Saturday, August 3, 2019

Magsayasay on Ravish: Space for Independent, Responsible Media Has Shrunk in India

The full text of the Award's citation offers a picture into the unique news environment within which the journalist continues to do his work every day. Magsayasay on Ravish: Space for Independent, Responsible Media Has Shrunk in India
Ravish Kumar makes himself distinct with the kind of journalism he represents, notes the Award's citation. Photo: www.rmaward.asia



Journalist Ravish Kumar, who has long been regarded as a voice of clarity and balance on Indian news television, is one of the 2019 recipients of the Ramon Magsaysay Award. The Award, regarded as one of Asia’s highest honours, recognises “greatness of spirit and transformative leadership” in the continent.

In its official citation for Kumar, the Award notes Kumar’s ethical steadfastness in the face of rising jingoism in the name of news.  It recognises his efforts in putting up a good show for his viewers but also never compromising on the value of the news in the process. The citation also acts as a thorough critique of the state of Indian mainstream media at the moment.



The full text of the citation is produced below:

The world’s largest democracy, India has seen the space for an independent and responsible Indian press shrink over the past years.  The factors behind this  are many: a changing media landscape because of new information technologies, the increased marketisation of news and opinions, growing government control, and, most worrisome, the rise of popular authoritarianism and religious, ethnic, and nationalist fundamentalisms with their consequent divisiveness, intolerance, and susceptibilities to violence.

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An important voice against these threats is television journalist Ravish Kumar. Raised in Jitwarpur village in Hindi-speaking Bihar, northeast India, Ravish pursued his early interest in history and public affairs through postgraduate studies in history from Delhi University. In 1996, he joined New Delhi Television Network (NDTV), one of India’s leading TV networks and worked his way up from being a field reporter. 


After NDTV launched its 24-hour Hindi-language news channel — NDTV India — targeting the country’s 422 million native speakers of Hindi, he was given his own daily show, ‘Prime Time.’  Today, as NDTV India’s senior executive editor, Ravish is one of India’s most influential TV journalists.

His more important distinction, however, comes from the kind of journalism he represents.  In a media environment threatened by an interventionist state, toxic with jingoist partisans, trolls and purveyors of “fake news,” and where the competition for market ratings has put the premium on “media personalities,” “tabloidisation,” and audience-pandering sensationalism, Ravish has been most vocal on insisting that the professional values of sober, balanced, fact-based reporting be upheld in practice.  His ‘Prime Time’ programme on NDTV India takes up current social issues; does serious background research; and presents issues in well-rounded discussions that can run up to twenty or more episodes.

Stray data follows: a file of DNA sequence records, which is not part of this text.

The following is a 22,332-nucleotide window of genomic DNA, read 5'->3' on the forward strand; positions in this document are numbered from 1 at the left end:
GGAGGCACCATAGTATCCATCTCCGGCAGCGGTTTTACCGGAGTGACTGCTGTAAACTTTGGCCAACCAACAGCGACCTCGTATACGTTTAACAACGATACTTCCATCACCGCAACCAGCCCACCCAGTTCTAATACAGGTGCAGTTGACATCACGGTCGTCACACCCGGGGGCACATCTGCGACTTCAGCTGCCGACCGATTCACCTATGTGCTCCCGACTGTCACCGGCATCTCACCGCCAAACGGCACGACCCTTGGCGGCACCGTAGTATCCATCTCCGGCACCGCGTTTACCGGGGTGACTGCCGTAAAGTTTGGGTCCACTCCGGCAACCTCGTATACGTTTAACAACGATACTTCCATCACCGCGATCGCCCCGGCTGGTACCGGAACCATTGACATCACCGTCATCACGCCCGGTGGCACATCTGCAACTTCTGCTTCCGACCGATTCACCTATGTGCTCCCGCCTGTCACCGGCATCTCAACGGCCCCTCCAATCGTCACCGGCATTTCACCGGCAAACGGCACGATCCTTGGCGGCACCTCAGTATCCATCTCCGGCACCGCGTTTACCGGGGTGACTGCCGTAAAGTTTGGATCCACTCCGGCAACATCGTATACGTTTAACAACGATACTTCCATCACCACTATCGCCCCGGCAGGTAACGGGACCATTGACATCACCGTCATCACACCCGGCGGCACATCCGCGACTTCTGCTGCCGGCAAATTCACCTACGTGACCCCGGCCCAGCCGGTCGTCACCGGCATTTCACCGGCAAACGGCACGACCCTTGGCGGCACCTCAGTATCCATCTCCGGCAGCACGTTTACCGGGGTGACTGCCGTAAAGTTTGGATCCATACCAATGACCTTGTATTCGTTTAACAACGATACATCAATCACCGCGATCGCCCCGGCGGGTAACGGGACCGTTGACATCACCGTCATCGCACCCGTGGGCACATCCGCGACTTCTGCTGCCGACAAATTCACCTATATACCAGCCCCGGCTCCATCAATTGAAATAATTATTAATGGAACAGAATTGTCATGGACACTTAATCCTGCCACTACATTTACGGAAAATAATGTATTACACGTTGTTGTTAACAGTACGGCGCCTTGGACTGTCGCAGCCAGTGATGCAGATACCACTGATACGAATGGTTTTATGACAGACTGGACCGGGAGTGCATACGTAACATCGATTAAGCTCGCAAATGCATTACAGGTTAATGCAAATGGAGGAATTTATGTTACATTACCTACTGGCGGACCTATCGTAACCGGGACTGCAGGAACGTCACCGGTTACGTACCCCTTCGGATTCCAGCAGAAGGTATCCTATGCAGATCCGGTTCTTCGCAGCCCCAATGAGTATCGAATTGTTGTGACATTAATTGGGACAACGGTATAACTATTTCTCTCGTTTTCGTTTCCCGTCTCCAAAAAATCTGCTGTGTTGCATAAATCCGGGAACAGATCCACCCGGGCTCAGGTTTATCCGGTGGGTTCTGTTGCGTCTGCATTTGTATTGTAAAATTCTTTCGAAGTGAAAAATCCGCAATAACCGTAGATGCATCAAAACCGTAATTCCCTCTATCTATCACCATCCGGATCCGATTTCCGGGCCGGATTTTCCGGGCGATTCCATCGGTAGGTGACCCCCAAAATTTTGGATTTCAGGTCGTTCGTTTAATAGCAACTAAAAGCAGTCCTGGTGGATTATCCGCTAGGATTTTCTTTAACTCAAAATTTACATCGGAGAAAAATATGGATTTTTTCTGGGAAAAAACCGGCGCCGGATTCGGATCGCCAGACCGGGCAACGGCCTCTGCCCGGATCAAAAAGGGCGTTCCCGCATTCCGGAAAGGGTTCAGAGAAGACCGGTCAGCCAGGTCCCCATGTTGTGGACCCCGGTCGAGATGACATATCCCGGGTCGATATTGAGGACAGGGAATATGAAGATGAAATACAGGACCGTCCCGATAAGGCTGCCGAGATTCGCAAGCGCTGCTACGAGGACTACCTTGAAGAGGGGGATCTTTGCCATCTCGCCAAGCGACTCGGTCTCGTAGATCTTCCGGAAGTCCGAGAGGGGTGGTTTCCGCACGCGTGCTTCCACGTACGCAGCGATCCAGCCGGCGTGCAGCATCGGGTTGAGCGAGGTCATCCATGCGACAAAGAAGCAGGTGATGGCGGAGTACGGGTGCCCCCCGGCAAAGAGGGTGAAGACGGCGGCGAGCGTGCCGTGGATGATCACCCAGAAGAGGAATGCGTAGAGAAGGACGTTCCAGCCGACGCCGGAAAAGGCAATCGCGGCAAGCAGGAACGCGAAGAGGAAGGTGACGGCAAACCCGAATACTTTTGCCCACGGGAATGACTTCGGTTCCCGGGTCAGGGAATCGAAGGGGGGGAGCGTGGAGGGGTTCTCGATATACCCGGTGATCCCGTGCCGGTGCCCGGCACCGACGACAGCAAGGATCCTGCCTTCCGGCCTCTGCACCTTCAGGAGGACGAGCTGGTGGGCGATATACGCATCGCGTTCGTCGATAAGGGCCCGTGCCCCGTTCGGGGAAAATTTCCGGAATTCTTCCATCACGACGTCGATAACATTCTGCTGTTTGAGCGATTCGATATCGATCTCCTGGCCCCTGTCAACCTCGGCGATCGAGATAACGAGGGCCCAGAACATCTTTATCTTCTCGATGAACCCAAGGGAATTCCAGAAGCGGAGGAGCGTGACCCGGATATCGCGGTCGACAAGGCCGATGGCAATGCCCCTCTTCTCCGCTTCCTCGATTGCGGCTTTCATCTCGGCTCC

The programme deals with real-life, under-reported problems of ordinary people — from the lives of manual scavengers and rickshaw-pullers to the plight of government employees and displaced farmers, to underfunded state schools and the inefficient railway system.  Ravish interacts easily with the poor, travels extensively, and uses social media to stay in touch with his audience, generating from them the stories for his programme.  Striving for a people-based journalism, he calls his newsroom “the people’s newsroom.”

Ravish is not above engaging in some theatrics himself  if he feels it effective, as in an innovative show he did in 2016 to dramatise how debased the discourse had become on TV news programmes.  The show opens with Ravish coming on screen to talk to the viewers about how TV news programmes had descended into a “dark world” of angry, strident voices.  The screen then goes dark and, for the next hour, there is nothing but a cacophonous audio of sound bites from actual TV programmes, venomous threats, hysterical rants, the sounds of a mob baying for the blood of enemies. For Ravish, it is always about the message, dispassionately delivered.

As an anchor, Ravish is sober, incisive, and well-informed.  He does not dominate his guests but affords them the chance to express themselves.  He does not balk, however, at calling the highest officials to account or criticising media and the state of public discourse in the country; for this reason, he has been harassed and threatened by rabid partisans of one kind or another. Through all the perils and aggravations, Ravish has remained consistent in his effort to preserve and widen the space for a critical, socially responsible media.  Keeping faith with a journalism that puts service to the people at its center, Ravish sums up what he believes a journalist is in the most basic terms: “If you have become the voice of the people, you are a journalist.”

 In electing Ravish Kumar to receive the 2019 Ramon Magsaysay Award, the board of trustees recognises his unfaltering commitment to a professional, ethical journalism of the highest standards; his moral courage in standing up for truth, integrity, and independence; and his principled belief that it is in giving full and respectful voice to the voiceless, in speaking truth bravely yet soberly to power, that journalism fulfils its noblest aims to advance democracy.—The Wire





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